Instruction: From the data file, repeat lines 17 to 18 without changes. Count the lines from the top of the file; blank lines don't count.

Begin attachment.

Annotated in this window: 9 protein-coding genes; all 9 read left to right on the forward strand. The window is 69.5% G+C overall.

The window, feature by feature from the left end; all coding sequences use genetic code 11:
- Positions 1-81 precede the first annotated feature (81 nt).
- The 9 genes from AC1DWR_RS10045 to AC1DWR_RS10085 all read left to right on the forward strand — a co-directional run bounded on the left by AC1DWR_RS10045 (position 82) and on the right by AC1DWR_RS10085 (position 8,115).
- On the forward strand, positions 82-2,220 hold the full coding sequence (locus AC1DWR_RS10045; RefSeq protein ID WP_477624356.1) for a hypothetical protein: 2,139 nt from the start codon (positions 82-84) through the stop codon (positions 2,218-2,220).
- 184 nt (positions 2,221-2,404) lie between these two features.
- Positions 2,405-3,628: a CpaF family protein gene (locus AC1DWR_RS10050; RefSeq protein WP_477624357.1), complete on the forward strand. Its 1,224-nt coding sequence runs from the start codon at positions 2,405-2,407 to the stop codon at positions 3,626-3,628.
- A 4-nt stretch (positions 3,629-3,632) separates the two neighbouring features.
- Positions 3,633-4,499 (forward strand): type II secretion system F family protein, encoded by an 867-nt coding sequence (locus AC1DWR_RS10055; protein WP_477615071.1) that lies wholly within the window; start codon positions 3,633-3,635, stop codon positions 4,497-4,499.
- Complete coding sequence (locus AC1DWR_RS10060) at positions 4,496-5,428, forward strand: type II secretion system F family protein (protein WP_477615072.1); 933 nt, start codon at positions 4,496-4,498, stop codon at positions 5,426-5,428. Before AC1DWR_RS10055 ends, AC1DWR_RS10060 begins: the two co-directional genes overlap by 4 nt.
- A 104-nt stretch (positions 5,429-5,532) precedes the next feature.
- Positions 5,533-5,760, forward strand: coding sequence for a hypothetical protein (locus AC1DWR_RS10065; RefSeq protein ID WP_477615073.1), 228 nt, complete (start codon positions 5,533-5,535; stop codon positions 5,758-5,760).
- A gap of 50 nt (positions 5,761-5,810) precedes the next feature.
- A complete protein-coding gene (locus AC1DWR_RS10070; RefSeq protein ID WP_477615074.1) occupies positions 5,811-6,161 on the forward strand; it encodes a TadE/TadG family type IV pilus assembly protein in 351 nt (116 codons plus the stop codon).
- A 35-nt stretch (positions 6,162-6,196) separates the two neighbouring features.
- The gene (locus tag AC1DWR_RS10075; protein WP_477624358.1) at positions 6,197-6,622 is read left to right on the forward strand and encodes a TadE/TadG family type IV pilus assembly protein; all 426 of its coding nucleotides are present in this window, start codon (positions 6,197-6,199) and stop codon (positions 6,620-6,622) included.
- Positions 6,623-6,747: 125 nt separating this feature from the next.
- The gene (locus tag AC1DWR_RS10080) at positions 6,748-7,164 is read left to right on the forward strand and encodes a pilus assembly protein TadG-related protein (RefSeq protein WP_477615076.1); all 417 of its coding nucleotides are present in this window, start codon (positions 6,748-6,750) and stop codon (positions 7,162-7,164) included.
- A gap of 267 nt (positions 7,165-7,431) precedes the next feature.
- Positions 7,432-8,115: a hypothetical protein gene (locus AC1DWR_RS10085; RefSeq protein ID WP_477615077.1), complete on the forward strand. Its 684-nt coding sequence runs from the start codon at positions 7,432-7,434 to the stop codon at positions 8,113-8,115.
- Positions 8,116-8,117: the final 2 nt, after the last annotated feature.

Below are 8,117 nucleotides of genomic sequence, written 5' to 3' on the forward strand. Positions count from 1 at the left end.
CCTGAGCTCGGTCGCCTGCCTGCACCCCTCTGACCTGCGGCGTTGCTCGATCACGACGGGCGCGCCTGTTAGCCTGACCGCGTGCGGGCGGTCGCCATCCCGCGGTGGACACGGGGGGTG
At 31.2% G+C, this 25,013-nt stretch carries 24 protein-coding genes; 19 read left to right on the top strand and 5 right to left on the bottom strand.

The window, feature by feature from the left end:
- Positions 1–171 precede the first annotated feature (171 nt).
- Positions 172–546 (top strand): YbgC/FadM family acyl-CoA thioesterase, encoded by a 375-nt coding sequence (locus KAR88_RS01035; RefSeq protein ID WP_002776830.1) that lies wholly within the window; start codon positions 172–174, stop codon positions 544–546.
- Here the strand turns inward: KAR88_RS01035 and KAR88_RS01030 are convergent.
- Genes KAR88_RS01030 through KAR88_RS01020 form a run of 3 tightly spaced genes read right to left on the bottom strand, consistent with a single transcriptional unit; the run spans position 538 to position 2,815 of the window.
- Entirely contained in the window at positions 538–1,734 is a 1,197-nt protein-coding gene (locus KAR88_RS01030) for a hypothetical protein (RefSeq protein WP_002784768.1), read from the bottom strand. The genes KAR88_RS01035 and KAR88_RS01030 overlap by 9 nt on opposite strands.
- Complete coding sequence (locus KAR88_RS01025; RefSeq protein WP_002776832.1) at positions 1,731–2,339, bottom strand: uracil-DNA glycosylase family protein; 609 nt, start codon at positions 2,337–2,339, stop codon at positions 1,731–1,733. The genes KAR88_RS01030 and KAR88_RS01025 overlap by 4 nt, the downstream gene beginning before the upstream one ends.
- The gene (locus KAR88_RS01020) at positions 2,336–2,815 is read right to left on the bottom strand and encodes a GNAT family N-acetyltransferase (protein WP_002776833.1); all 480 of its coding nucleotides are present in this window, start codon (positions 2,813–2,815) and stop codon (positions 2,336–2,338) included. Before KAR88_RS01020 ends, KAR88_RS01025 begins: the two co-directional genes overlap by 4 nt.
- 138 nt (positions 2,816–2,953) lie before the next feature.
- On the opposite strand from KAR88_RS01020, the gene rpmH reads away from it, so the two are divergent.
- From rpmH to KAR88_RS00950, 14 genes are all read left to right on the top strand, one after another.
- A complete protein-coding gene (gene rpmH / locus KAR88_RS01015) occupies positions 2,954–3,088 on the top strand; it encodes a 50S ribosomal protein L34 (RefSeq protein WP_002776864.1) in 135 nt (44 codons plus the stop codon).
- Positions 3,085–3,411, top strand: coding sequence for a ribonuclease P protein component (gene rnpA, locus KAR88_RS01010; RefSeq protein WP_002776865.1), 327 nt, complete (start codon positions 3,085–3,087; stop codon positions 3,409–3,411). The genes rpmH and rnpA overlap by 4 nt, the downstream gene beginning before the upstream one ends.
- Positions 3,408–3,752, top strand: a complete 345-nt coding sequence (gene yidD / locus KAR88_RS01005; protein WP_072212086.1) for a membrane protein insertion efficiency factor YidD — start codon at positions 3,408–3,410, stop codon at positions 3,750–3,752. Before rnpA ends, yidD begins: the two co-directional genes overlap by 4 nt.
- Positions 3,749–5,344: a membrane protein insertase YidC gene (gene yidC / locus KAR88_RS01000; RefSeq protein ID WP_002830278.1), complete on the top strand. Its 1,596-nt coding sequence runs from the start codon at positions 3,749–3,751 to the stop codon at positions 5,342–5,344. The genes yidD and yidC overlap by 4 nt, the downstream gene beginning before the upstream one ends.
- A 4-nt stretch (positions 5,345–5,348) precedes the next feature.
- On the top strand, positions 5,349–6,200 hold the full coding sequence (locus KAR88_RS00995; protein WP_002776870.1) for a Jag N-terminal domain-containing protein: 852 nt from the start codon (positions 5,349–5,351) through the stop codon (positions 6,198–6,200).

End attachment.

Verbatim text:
- Positions 6,623-6,747: 125 nt separating this feature from the next.
- The gene (locus tag AC1DWR_RS10080) at positions 6,748-7,164 is read left to right on the forward strand and encodes a pilus assembly protein TadG-related protein (RefSeq protein WP_477615076.1); all 417 of its coding nucleotides are present in this window, start codon (positions 6,748-6,750) and stop codon (positions 7,162-7,164) included.